Grieving the loss of a loved one during the fear and anxiety about the COVID-19 pandemic can be overwhelming. It may be difficult for people to make decisions about how to safely grieve and honor their loved one. This guidance is for individuals and families as they work with funeral directors, community and religious leaders, and others to plan and hold funeral services and visitations during the COVID-19 pandemic.
In some situations, many people have become sick with COVID-19 after attending a funeral service. To help prevent the spread of COVID-19 in communities, changes need to be made to the way funerals, visitations, and memorials to the deceased are held. This guidance provides strategies to protect yourself and others when you are grieving the loss of a loved one, supporting each other, making funeral arrangements, and participating in funeral services and visitations. Some examples include:
- Using technology to connect virtually with family and friends during the grieving process.
- Considering modified funeral arrangements, such as limiting attendance at funerals held during shortly after the time of death to a small number of immediate family members and friends; and then holding additional memorial services when social distancing guidelines are less restrictive.
- Practicing social distancing by maintaining at least 6 feet between attendees, facility staff, and clergy or officiants when small, in-person services are held.
- Considering modifications to funeral rites and rituals (for example, avoid touching the deceased person’s body or personal belongings or other ceremonial objects) to make sure of everyone’s safety.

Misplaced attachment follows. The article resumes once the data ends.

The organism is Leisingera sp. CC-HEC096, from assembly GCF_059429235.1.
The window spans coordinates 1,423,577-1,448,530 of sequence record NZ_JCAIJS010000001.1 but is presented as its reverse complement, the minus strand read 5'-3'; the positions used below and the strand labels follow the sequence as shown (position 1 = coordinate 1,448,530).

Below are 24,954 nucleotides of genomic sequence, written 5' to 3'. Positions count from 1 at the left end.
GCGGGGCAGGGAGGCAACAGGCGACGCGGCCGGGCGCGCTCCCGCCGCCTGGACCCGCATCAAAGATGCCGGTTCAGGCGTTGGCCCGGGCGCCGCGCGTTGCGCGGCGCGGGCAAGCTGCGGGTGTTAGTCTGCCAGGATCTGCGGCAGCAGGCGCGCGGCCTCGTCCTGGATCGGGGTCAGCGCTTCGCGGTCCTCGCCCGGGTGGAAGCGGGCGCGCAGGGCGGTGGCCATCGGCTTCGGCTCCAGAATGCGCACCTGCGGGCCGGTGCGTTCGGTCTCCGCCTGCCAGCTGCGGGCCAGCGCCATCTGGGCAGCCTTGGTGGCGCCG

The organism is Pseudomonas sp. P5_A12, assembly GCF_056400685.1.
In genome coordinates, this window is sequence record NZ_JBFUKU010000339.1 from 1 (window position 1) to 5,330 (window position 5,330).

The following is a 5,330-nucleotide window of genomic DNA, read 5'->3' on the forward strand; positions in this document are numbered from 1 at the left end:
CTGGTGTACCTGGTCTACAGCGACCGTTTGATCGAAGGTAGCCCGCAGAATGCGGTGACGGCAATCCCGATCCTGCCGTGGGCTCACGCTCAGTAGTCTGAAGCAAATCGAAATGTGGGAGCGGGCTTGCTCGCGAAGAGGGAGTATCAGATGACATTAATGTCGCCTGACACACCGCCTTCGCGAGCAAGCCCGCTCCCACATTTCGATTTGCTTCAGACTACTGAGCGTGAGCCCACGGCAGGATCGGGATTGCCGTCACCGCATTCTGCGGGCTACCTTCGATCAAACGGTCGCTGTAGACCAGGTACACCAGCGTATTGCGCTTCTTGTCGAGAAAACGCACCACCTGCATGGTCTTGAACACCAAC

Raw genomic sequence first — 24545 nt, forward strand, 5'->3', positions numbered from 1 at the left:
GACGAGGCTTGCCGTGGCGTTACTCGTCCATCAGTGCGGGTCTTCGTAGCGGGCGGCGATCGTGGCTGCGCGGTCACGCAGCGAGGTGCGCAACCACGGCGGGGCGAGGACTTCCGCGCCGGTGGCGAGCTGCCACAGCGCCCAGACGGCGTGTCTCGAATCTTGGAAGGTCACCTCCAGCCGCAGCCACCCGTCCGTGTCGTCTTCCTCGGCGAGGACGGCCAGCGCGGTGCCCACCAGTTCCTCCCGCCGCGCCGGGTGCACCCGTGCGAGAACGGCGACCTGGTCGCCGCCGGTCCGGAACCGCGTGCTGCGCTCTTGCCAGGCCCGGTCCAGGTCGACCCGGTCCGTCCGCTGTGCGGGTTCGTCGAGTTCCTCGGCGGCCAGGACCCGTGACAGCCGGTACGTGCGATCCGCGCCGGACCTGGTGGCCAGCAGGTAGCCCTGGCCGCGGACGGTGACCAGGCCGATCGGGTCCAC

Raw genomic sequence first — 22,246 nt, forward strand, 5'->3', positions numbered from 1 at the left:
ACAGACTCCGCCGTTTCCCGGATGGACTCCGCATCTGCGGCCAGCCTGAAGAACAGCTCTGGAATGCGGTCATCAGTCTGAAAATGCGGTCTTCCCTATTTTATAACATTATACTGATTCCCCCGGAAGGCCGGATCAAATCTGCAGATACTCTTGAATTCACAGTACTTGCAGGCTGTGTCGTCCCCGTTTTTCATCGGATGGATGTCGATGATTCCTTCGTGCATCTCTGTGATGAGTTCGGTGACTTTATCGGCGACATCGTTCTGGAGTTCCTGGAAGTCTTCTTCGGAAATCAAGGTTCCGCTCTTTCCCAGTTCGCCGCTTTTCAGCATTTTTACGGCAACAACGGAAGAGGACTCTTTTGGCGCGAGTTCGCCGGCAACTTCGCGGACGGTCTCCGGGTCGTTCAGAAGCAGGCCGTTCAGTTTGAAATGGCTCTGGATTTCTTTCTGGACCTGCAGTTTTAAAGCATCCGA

- Wearing cloth face coverings while around others and outside of your home.
Grieving the loss of a loved one
Grief is a normal response to losing someone important to you. When a loved one dies, it is important for friends and family to be able to share stories and memories of the person and how they influenced their lives. Because of the COVID-19 pandemic, social distancing, “stay at home orders,” and limits to gatherings have affected the ability of friends and family to come together in person and grieve in typical ways. This is true regardless of whether the person’s death was due to COVID-19 or some other cause.
Fortunately, most people understand that hosting gatherings now could be dangerous to those who would want to participate. Family and friends are finding alternate ways to connect, support each other, and grieve after their loss. They understand the need to possibly plan for additional memorial services when COVID-19-related restrictions are lifted.